The Memory Keeper’s Daughter by Kim Edwards

The Memory Keeper’s Daughter
written by Kim Edwards          
published by Penguin Group (USA)

find it here: Barnes & Noble, Amazon, Goodreads


Why did I pick this book: This was my book group’s pick for November.


Did I enjoy this book: I’m conflicted about this book. I thought the underlying story was fantastic. However, I found the read to be rather boring and too drawn out. It took way too long to finish this book.

As I said, the underlying story was intriguing, thought-provoking, and emotional. This book generated a lot of discussion at my book group. However, the execution of this story left a lot to be desired by this reader. I don’t know if it was just too wordy or if the descriptions were just written in a way that made the story drag. I think it was a little of both. 

Each of the characters had flaws, and those flaws created tension and walls that drove them apart. David had a secret that affected his entire family and another family as well. He carried this secret with him and it caused great strife between he and his wife. Did he make the right choices? What if he had made a different choice? Norah, at times, seemed childish. She wanted to marry a doctor or at least a man that would take care of her. She was young when she married David and I think that was part of her problem that led to some of her extramarital activities. I think she felt like she missed out on something. Paul had a good life and upbringing but like most typical teens, he felt put out and at odds with his father. They did not seem to see each other or appreciate each other. I put a lot of this blame on David because of the secret he kept from everyone. However, David did love his son very much, that was evident. Caroline did what she had to do to give her daughter, Phoebe, a great life. Did she make the right choices that snowy night when the twins were born?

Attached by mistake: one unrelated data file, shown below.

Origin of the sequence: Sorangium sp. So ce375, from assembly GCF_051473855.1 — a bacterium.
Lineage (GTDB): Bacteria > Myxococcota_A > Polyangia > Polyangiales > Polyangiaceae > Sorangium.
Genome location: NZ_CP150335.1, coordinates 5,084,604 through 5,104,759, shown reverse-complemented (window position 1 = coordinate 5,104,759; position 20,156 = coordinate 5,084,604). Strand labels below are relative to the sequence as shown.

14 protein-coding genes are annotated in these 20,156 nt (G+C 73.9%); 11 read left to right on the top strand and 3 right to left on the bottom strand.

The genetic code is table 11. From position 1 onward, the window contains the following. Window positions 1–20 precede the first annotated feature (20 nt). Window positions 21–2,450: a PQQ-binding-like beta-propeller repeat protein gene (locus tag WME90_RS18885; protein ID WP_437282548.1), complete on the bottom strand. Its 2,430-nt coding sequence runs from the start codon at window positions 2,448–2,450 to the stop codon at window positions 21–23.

I really wanted more of Caroline and Phoebe’s story. We got snippets but I wanted to know more about Phoebe’s upbringing. I know the story is about David and what he went through but it would have been nice to hear more about Phoebe. 

The ending was good. Sad but fitting. 

Would I recommend it: This is a tough one. I would recommend it because the underlying story is good. But I would hesitate because of how slow the book is to read.  


Will I read it again: I will not. 


About the book – from Goodreads: 
On a winter night in 1964, Dr. David Henry is forced by a blizzard to deliver his own twins. His son, born first, is perfectly healthy. Yet when his daughter is born, he sees immediately that she has Down’s Syndrome. Rationalizing it as a need to protect Norah, his wife, he makes a split-second decision that will alter all of their lives forever. He asks his nurse to take the baby away to an institution and never to reveal the secret. But Caroline, the nurse, cannot leave the infant. Instead, she disappears into another city to raise the child herself. So begins this story that unfolds over a quarter of a century – in which these two families, ignorant of each other, are yet bound by the fateful decision made that long-ago winter night. Norah Henry, who knows only that her daughter died at birth, remains inconsolable; her grief weighs heavily on their marriage. And Paul, their son, raises himself as best he can, in a house grown cold with mourning. Meanwhile, Phoebe, the lost daughter, grows from a sunny child to a vibrant young woman whose mother loves her as fiercely as if she were her own.

Happy reading wherever you are and whenever you get a free chance!!!

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